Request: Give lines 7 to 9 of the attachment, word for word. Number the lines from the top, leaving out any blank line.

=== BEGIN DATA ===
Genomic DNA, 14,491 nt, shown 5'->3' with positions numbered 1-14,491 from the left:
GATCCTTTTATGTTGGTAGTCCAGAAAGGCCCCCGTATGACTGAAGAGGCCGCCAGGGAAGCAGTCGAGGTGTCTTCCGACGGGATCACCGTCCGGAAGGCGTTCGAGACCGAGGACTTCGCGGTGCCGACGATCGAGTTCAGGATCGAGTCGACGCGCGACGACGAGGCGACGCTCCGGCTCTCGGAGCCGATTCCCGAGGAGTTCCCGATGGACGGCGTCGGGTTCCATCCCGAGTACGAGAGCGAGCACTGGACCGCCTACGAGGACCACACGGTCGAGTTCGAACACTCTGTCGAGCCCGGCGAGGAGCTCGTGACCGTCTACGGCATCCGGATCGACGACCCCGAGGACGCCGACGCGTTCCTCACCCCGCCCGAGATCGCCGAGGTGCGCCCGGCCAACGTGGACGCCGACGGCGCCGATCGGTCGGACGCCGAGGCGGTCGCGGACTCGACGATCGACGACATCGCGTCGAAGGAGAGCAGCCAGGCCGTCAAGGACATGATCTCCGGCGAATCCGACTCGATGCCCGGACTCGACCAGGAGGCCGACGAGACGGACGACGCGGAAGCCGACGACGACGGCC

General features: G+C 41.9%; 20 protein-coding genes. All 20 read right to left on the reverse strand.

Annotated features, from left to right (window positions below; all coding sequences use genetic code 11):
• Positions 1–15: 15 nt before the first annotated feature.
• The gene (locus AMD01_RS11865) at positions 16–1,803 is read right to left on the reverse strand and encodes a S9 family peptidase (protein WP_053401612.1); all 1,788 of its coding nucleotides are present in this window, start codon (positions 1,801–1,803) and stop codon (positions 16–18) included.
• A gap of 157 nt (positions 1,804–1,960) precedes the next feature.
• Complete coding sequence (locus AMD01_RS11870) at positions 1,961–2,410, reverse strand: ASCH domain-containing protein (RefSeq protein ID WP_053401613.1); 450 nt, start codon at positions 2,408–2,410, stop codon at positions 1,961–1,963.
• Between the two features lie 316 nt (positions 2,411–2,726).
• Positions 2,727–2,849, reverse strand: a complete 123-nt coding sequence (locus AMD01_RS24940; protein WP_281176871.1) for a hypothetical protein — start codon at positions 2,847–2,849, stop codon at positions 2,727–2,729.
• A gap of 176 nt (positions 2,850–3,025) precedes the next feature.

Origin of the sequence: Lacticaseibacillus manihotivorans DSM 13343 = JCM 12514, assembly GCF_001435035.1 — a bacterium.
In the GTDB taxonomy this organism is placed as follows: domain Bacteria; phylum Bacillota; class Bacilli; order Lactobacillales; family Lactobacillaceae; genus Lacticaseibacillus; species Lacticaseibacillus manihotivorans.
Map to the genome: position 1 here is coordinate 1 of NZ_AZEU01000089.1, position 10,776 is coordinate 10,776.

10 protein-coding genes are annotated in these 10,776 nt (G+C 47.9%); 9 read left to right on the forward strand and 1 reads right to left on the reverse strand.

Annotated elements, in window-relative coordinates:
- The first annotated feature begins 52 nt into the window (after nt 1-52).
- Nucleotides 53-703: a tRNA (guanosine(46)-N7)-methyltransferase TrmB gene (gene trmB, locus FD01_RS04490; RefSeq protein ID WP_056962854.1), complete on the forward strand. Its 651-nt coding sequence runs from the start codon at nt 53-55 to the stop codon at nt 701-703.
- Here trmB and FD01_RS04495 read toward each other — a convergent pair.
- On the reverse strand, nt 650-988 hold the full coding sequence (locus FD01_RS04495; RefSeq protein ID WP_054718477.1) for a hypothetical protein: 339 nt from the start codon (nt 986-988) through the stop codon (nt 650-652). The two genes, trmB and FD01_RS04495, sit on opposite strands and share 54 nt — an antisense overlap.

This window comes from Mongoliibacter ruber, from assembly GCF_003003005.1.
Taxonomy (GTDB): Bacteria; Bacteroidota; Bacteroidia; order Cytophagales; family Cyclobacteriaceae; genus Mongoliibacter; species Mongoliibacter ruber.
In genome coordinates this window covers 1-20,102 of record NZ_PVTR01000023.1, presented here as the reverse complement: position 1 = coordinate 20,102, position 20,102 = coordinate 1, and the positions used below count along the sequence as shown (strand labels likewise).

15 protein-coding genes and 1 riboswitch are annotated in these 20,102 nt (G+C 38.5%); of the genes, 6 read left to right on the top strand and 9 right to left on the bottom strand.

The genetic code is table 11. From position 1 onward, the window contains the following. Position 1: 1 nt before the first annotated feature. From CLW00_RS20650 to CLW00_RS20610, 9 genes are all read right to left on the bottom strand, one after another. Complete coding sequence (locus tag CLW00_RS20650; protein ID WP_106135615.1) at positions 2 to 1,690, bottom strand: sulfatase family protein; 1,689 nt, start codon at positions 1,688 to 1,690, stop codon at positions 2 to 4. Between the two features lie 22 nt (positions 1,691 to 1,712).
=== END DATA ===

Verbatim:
• A gap of 157 nt (positions 1,804–1,960) precedes the next feature.
• Complete coding sequence (locus AMD01_RS11870) at positions 1,961–2,410, reverse strand: ASCH domain-containing protein (RefSeq protein ID WP_053401613.1); 450 nt, start codon at positions 2,408–2,410, stop codon at positions 1,961–1,963.
• Between the two features lie 316 nt (positions 2,411–2,726).